The burgeoning insurance kickback and price-fixing scandal has officially gone bicoastal.

A week after New York Attorney General Eliot Spitzer filed civil fraud charges against

Marsh & McLennan

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, regulators in California and Connecticut also are jumping into the fray with a raft of new rules and subpoenas.

California Insurance Commission John Garamendi on Wednesday announced a new series of regulations that requires brokers to "disclose any financial incentive" they receive for steering business to a particular insurance company. Failure to comply with the new regulation can result in a $10,000 fine for each infraction.

The regulation is aimed at cracking down on so-called "contingent fees," the payments between brokers and insurers that are at the center of the civil fraud case filed against Marsh. The case alleges that such payments are unethical and possibly illegal because they create an incentive for a broker to keep steering new business toward an insurer, even if doing so is not in the interest of the broker's customer.

Garamendi and Spitzer both have likened "contingent fees" to kickbacks and contend the payments have led to overcharging in the insurance industry.

"When consumers place their trust in the hands of agents and brokers to find them the best policy at the best price, they should know if a back-room deal has already been struck," Garamendi said.

The new regulation, however, may be unnecessary because the industry appears ready to abandon contingent fees in response to the Marsh charges.

Marsh, for instance, which took in $845 million in contingent-fee revenue last year, has said it will stop the practice in an initial bid to make nice to Spitzer. Other brokers and insurers are considering taking a similar step, even though most in the industry defend the practice.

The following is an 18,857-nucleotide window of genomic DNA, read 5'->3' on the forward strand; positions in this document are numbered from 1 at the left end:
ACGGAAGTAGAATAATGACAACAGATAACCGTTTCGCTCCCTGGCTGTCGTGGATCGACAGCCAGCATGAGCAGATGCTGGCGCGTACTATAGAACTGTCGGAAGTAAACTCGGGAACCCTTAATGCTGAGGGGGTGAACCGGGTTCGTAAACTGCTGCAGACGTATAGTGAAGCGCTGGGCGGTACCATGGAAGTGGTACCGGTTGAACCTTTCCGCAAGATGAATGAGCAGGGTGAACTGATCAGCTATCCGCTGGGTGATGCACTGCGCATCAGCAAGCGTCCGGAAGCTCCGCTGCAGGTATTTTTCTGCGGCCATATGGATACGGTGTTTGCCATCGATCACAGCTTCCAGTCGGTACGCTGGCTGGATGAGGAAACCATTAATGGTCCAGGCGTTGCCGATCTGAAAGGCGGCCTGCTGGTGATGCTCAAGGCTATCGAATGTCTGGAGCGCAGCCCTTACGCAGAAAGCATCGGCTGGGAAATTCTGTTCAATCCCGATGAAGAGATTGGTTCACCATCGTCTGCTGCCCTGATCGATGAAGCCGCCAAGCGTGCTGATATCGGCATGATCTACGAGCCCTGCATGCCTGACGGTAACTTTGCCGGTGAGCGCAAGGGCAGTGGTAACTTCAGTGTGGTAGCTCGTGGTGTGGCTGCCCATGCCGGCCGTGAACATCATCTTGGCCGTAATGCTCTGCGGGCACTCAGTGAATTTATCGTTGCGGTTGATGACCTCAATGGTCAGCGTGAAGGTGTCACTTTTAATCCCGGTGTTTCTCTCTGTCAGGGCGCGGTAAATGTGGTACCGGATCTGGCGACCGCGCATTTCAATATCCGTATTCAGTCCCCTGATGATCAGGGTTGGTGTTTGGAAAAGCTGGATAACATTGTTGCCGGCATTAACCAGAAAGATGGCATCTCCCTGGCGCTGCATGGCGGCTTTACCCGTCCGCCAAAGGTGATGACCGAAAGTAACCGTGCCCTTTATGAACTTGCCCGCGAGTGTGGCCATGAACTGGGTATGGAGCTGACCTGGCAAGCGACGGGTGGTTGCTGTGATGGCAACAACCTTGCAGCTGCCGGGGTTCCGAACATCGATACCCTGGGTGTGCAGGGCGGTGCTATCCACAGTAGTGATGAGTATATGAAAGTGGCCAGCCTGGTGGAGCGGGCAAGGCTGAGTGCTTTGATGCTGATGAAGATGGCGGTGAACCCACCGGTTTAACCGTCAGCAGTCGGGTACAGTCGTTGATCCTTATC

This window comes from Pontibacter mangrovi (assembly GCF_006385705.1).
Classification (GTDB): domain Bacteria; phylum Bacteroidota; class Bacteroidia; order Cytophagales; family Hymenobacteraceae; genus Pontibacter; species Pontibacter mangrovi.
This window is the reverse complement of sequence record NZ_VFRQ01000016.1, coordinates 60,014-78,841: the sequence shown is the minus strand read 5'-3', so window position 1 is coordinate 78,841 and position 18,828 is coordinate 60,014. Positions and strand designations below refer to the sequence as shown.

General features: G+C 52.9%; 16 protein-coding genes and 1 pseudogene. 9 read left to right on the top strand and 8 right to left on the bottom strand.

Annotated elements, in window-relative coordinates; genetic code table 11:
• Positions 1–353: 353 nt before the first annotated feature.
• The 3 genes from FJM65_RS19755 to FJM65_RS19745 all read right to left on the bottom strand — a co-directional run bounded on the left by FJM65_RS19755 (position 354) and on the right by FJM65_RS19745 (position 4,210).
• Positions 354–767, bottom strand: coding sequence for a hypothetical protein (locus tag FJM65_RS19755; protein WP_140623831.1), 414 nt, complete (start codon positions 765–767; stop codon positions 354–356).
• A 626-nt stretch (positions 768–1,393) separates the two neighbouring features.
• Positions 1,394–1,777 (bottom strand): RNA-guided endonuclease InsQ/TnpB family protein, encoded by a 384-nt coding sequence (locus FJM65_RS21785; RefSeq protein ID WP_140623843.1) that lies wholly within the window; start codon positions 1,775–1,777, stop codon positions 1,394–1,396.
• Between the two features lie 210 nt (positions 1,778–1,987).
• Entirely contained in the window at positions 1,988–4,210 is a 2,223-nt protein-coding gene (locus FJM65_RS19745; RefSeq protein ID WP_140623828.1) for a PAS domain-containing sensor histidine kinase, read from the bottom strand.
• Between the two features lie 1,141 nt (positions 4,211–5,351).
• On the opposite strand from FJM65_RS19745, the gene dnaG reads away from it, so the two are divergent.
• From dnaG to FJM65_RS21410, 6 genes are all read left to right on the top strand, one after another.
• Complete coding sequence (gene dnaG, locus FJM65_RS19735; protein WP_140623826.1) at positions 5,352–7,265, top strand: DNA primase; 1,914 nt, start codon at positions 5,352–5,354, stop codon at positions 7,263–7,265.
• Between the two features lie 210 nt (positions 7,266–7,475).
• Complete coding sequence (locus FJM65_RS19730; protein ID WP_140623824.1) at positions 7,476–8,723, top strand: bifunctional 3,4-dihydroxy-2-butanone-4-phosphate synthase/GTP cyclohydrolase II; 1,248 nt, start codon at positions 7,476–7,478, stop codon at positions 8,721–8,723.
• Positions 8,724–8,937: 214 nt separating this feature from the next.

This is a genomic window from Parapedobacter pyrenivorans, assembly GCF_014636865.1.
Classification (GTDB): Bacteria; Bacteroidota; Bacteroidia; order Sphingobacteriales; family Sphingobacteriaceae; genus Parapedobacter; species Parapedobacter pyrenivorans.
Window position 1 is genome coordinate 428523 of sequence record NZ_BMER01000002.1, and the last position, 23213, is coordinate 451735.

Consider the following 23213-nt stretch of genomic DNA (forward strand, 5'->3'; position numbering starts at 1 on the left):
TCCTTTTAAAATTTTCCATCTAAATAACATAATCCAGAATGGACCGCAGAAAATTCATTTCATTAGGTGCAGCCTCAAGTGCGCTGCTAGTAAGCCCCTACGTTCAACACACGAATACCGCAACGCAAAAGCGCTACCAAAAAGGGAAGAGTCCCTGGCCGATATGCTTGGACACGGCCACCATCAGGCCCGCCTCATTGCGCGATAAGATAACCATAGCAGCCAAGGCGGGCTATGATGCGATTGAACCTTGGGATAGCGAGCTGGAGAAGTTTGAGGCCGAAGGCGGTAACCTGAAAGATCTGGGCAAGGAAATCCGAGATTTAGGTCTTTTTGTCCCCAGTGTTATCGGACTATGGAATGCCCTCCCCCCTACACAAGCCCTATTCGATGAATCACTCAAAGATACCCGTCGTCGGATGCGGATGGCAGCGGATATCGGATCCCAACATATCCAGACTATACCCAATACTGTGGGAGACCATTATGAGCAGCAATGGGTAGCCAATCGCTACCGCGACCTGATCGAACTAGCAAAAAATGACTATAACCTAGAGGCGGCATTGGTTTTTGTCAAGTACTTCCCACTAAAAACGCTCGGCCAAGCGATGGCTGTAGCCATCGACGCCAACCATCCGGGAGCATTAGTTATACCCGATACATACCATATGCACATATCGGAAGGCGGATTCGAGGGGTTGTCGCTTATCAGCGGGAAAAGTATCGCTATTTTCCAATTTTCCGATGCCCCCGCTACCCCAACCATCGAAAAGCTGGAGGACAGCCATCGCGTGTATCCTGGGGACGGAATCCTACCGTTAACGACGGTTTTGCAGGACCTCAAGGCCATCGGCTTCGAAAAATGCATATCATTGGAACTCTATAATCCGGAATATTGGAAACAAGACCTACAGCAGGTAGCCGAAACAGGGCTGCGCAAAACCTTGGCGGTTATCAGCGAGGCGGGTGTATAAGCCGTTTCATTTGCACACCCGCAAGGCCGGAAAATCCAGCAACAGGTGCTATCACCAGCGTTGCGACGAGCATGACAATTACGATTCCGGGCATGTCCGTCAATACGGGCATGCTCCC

But the California regulation is an indication that the insurance industry has more than just Spitzer to worry about in the coming months, as state regulators compete with each other to score the next big hit and look under every rock for signs of wrongdoing.

Within the past few days, Connecticut Attorney General Richard Blumenthal issued subpoenas to insurers seeking evidence of alleged price-fixing by brokers and insurers. The subpoenas are similar to ones issued by Spitzer's office late last week.

The California insurance commissioner says he may file his own civil suits against some insurance firms next week.

Spitzer's fraud complaint against Marsh also alleges the firm engineered a scheme to solicit fictitious bids from insurers into boost premiums. At the same time Spitzer was charging Marsh with civil fraud, his prosecutors were securing guilty pleas from two

American International Group

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employees and another at



, for their part in the apparent bid-rigging scheme engineered by Marsh.

The frenzy of regulatory activity has decimated stocks of insurance firms and brokers with many losing more than 10% of their value since last week. The carnage has been widespread, with investors hammering shares of any company that says it's merely received a subpoena.

The bloodletting, however, eased up a bit Wednesday. Marsh and



, two of the hardest hit, actually posted small gains, with Marsh rising 50 cents, of 2%, to $24.60 and Aon, up 64 cents, or 3%, to $19.84.

But even the threat of a subpoena has some insurers cowering. A source says one insurer that has yet to receive a subpoena recently hired a law firm to conduct an internal investigation of its payment practices to see if it has anything to worry about.

While the scandal is still in its infancy, several people familiar with the investigation say they don't expect regulators to find widespread instances of price-fixing and bid-rigging in either the life insurance or health insurance business. They say they believe the practice of soliciting fictitious bids to inflate premiums was limited mainly to the commercial insurance business.

Still, they expect Spitzer and the other regulators to pursue that line of inquiry with vigor for the next several months, leading to additional negative headlines for the industry.